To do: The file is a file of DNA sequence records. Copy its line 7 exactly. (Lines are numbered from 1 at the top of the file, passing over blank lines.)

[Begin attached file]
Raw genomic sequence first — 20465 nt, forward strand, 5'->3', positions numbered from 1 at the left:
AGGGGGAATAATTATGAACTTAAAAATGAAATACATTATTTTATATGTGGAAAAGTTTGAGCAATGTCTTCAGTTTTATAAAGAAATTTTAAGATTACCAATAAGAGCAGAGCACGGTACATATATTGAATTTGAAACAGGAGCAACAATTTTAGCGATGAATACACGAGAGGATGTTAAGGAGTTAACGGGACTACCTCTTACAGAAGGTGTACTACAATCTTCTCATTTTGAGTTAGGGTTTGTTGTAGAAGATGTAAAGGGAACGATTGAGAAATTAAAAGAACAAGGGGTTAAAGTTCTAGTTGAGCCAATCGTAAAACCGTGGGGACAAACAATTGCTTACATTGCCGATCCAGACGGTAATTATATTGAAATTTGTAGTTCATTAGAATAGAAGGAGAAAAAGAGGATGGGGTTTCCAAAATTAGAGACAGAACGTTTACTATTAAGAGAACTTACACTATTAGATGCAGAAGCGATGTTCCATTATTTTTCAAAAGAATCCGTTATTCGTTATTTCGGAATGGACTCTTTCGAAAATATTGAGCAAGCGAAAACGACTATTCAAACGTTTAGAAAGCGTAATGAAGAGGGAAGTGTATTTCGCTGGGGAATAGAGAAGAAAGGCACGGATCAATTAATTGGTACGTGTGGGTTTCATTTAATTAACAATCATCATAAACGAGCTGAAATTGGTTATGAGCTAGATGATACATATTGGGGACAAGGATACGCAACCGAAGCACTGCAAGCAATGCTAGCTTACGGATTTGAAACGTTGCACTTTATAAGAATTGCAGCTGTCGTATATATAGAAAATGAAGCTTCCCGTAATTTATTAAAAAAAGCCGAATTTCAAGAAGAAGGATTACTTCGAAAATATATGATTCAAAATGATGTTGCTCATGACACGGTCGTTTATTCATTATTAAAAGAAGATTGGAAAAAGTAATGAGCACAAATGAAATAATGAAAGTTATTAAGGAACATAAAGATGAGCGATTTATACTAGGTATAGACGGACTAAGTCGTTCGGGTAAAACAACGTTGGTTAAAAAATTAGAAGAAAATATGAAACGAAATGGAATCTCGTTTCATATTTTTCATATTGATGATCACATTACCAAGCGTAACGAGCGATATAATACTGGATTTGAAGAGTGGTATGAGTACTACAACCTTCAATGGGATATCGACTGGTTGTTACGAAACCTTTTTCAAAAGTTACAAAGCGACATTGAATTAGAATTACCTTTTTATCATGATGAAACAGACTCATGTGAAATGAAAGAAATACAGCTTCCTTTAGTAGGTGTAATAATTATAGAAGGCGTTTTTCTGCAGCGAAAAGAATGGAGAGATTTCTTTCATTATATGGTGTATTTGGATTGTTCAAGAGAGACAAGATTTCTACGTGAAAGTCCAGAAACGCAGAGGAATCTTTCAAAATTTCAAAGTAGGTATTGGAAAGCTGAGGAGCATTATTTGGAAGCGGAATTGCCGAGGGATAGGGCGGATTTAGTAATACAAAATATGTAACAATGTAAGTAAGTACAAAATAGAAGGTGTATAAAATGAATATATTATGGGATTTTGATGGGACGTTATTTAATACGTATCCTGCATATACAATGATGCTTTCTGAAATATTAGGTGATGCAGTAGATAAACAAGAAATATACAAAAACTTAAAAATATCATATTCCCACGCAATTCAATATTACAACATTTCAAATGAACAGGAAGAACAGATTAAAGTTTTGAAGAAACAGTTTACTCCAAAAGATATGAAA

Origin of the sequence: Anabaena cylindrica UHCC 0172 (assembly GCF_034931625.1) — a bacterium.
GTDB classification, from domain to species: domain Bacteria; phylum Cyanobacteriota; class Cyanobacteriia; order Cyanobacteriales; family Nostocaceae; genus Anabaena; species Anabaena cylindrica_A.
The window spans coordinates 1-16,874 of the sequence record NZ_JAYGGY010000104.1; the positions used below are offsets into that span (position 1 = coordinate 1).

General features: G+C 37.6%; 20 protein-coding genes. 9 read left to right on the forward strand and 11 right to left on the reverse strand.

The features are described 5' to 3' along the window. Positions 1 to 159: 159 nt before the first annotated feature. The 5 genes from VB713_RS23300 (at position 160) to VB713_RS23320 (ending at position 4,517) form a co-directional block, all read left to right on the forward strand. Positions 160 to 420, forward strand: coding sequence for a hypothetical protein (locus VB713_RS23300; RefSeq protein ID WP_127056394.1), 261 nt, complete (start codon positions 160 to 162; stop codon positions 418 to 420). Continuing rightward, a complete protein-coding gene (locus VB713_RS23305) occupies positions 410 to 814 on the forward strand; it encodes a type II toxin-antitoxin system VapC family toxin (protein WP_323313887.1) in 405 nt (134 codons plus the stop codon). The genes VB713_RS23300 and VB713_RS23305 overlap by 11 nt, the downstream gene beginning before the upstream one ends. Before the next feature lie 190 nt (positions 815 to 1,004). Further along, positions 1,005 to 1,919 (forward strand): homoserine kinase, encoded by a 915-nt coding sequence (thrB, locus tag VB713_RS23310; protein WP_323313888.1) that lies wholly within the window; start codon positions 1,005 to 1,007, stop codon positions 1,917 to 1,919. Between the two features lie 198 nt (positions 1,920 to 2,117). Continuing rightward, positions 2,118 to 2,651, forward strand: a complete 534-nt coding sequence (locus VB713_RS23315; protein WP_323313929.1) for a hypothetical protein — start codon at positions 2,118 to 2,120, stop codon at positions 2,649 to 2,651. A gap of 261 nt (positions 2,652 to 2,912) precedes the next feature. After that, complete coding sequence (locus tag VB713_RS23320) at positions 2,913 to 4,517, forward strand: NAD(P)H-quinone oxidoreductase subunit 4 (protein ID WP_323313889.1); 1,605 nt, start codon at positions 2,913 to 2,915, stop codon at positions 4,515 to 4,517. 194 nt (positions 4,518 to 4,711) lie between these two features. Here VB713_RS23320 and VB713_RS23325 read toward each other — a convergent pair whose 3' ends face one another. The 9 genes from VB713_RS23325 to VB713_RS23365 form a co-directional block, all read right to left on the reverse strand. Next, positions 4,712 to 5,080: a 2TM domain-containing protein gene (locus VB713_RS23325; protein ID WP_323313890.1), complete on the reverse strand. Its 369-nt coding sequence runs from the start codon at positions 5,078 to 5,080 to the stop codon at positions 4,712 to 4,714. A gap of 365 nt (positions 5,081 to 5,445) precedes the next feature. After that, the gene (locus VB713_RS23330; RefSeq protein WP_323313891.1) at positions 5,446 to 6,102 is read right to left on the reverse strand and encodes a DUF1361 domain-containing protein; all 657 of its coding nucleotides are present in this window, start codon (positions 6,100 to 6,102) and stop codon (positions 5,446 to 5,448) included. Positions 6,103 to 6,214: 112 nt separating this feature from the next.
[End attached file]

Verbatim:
The features are described 5' to 3' along the window. Positions 1 to 159: 159 nt before the first annotated feature. The 5 genes from VB713_RS23300 (at position 160) to VB713_RS23320 (ending at position 4,517) form a co-directional block, all read left to right on the forward strand. Positions 160 to 420, forward strand: coding sequence for a hypothetical protein (locus VB713_RS23300; RefSeq protein ID WP_127056394.1), 261 nt, complete (start codon positions 160 to 162; stop codon positions 418 to 420). Continuing rightward, a complete protein-coding gene (locus VB713_RS23305) occupies positions 410 to 814 on the forward strand; it encodes a type II toxin-antitoxin system VapC family toxin (protein WP_323313887.1) in 405 nt (134 codons plus the stop codon). The genes VB713_RS23300 and VB713_RS23305 overlap by 11 nt, the downstream gene beginning before the upstream one ends. Before the next feature lie 190 nt (positions 815 to 1,004). Further along, positions 1,005 to 1,919 (forward strand): homoserine kinase, encoded by a 915-nt coding sequence (thrB, locus tag VB713_RS23310; protein WP_323313888.1) that lies wholly within the window; start codon positions 1,005 to 1,007, stop codon positions 1,917 to 1,919. Between the two features lie 198 nt (positions 1,920 to 2,117). Continuing rightward, positions 2,118 to 2,651, forward strand: a complete 534-nt coding sequence (locus VB713_RS23315; protein WP_323313929.1) for a hypothetical protein — start codon at positions 2,118 to 2,120, stop codon at positions 2,649 to 2,651. A gap of 261 nt (positions 2,652 to 2,912) precedes the next feature. After that, complete coding sequence (locus tag VB713_RS23320) at positions 2,913 to 4,517, forward strand: NAD(P)H-quinone oxidoreductase subunit 4 (protein ID WP_323313889.1); 1,605 nt, start codon at positions 2,913 to 2,915, stop codon at positions 4,515 to 4,517. 194 nt (positions 4,518 to 4,711) lie between these two features. Here VB713_RS23320 and VB713_RS23325 read toward each other — a convergent pair whose 3' ends face one another. The 9 genes from VB713_RS23325 to VB713_RS23365 form a co-directional block, all read right to left on the reverse strand. Next, positions 4,712 to 5,080: a 2TM domain-containing protein gene (locus VB713_RS23325; protein ID WP_323313890.1), complete on the reverse strand. Its 369-nt coding sequence runs from the start codon at positions 5,078 to 5,080 to the stop codon at positions 4,712 to 4,714. A gap of 365 nt (positions 5,081 to 5,445) precedes the next feature. After that, the gene (locus VB713_RS23330; RefSeq protein WP_323313891.1) at positions 5,446 to 6,102 is read right to left on the reverse strand and encodes a DUF1361 domain-containing protein; all 657 of its coding nucleotides are present in this window, start codon (positions 6,100 to 6,102) and stop codon (positions 5,446 to 5,448) included. Positions 6,103 to 6,214: 112 nt separating this feature from the next.